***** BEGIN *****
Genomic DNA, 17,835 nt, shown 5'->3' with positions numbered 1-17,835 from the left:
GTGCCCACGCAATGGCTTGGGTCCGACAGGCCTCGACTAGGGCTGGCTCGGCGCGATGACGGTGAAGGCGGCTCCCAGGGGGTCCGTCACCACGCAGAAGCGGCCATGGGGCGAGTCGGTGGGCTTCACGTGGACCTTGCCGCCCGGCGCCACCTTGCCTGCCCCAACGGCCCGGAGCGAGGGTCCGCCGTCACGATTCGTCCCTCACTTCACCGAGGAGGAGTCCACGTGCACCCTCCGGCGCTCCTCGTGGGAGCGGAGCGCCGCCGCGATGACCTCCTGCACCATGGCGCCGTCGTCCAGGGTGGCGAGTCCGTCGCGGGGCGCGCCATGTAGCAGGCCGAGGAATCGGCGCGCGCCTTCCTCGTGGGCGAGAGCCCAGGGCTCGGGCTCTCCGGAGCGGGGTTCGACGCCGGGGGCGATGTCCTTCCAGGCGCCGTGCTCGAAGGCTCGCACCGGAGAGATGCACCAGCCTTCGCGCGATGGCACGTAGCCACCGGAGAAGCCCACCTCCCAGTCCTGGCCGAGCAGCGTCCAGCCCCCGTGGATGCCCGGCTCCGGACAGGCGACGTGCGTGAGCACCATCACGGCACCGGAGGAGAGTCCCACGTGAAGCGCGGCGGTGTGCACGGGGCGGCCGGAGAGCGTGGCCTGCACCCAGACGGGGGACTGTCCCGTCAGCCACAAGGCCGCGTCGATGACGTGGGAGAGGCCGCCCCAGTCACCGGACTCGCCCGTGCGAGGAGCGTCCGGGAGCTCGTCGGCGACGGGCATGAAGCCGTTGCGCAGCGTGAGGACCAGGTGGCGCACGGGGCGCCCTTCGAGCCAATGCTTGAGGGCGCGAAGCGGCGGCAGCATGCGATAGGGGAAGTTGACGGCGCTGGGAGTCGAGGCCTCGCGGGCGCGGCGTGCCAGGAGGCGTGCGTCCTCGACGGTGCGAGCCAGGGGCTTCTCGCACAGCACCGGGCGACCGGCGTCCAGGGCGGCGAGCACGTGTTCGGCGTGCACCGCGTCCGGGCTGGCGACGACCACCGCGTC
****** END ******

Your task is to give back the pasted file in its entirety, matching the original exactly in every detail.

Genomic DNA, 17,835 nt, shown 5'->3' with positions numbered 1-17,835 from the left:
GTGCCCACGCAATGGCTTGGGTCCGACAGGCCTCGACTAGGGCTGGCTCGGCGCGATGACGGTGAAGGCGGCTCCCAGGGGGTCCGTCACCACGCAGAAGCGGCCATGGGGCGAGTCGGTGGGCTTCACGTGGACCTTGCCGCCCGGCGCCACCTTGCCTGCCCCAACGGCCCGGAGCGAGGGTCCGCCGTCACGATTCGTCCCTCACTTCACCGAGGAGGAGTCCACGTGCACCCTCCGGCGCTCCTCGTGGGAGCGGAGCGCCGCCGCGATGACCTCCTGCACCATGGCGCCGTCGTCCAGGGTGGCGAGTCCGTCGCGGGGCGCGCCATGTAGCAGGCCGAGGAATCGGCGCGCGCCTTCCTCGTGGGCGAGAGCCCAGGGCTCGGGCTCTCCGGAGCGGGGTTCGACGCCGGGGGCGATGTCCTTCCAGGCGCCGTGCTCGAAGGCTCGCACCGGAGAGATGCACCAGCCTTCGCGCGATGGCACGTAGCCACCGGAGAAGCCCACCTCCCAGTCCTGGCCGAGCAGCGTCCAGCCCCCGTGGATGCCCGGCTCCGGACAGGCGACGTGCGTGAGCACCATCACGGCACCGGAGGAGAGTCCCACGTGAAGCGCGGCGGTGTGCACGGGGCGGCCGGAGAGCGTGGCCTGCACCCAGACGGGGGACTGTCCCGTCAGCCACAAGGCCGCGTCGATGACGTGGGAGAGGCCGCCCCAGTCACCGGACTCGCCCGTGCGAGGAGCGTCCGGGAGCTCGTCGGCGACGGGCATGAAGCCGTTGCGCAGCGTGAGGACCAGGTGGCGCACGGGGCGCCCTTCGAGCCAATGCTTGAGGGCGCGAAGCGGCGGCAGCATGCGATAGGGGAAGTTGACGGCGCTGGGAGTCGAGGCCTCGCGGGCGCGGCGTGCCAGGAGGCGTGCGTCCTCGACGGTGCGAGCCAGGGGCTTCTCGCACAGCACCGGGCGACCGGCGTCCAGGGCGGCGAGCACGTGTTCGGCGTGCACCGCGTCCGGGCTGGCGACGACCACCGCGTC